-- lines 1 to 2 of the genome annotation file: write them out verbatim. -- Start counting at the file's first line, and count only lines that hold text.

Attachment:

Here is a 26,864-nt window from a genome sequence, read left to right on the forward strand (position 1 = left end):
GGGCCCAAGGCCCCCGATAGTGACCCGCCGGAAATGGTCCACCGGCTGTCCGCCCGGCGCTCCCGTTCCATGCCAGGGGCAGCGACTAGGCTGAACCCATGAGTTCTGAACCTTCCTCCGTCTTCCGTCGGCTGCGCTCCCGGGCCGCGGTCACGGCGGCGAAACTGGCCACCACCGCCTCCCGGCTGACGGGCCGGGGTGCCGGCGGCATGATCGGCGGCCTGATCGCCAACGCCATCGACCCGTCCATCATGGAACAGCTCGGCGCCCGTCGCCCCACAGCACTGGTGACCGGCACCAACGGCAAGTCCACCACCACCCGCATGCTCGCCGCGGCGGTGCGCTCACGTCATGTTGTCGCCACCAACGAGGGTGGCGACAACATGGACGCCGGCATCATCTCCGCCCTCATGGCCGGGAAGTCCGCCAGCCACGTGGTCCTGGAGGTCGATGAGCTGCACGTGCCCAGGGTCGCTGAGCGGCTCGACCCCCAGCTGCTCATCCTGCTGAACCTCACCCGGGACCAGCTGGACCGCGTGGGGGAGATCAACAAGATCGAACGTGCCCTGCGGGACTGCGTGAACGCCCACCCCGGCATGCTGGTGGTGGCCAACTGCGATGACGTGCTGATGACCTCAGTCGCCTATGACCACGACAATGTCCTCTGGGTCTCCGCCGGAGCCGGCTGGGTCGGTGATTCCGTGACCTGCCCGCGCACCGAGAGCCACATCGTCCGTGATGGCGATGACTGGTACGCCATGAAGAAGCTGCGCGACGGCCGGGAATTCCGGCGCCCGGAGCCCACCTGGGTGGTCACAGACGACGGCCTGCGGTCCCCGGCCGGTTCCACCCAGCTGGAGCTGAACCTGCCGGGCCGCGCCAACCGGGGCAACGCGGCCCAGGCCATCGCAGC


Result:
Here is a 26,864-nt window from a genome sequence, read left to right on the forward strand (position 1 = left end):
GGGCCCAAGGCCCCCGATAGTGACCCGCCGGAAATGGTCCACCGGCTGTCCGCCCGGCGCTCCCGTTCCATGCCAGGGGCAGCGACTAGGCTGAACCCATGAGTTCTGAACCTTCCTCCGTCTTCCGTCGGCTGCGCTCCCGGGCCGCGGTCACGGCGGCGAAACTGGCCACCACCGCCTCCCGGCTGACGGGCCGGGGTGCCGGCGGCATGATCGGCGGCCTGATCGCCAACGCCATCGACCCGTCCATCATGGAACAGCTCGGCGCCCGTCGCCCCACAGCACTGGTGACCGGCACCAACGGCAAGTCCACCACCACCCGCATGCTCGCCGCGGCGGTGCGCTCACGTCATGTTGTCGCCACCAACGAGGGTGGCGACAACATGGACGCCGGCATCATCTCCGCCCTCATGGCCGGGAAGTCCGCCAGCCACGTGGTCCTGGAGGTCGATGAGCTGCACGTGCCCAGGGTCGCTGAGCGGCTCGACCCCCAGCTGCTCATCCTGCTGAACCTCACCCGGGACCAGCTGGACCGCGTGGGGGAGATCAACAAGATCGAACGTGCCCTGCGGGACTGCGTGAACGCCCACCCCGGCATGCTGGTGGTGGCCAACTGCGATGACGTGCTGATGACCTCAGTCGCCTATGACCACGACAATGTCCTCTGGGTCTCCGCCGGAGCCGGCTGGGTCGGTGATTCCGTGACCTGCCCGCGCACCGAGAGCCACATCGTCCGTGATGGCGATGACTGGTACGCCATGAAGAAGCTGCGCGACGGCCGGGAATTCCGGCGCCCGGAGCCCACCTGGGTGGTCACAGACGACGGCCTGCGGTCCCCGGCCGGTTCCACCCAGCTGGAGCTGAACCTGCCGGGCCGCGCCAACCGGGGCAACGCGGCCCAGGCCATCGCAGC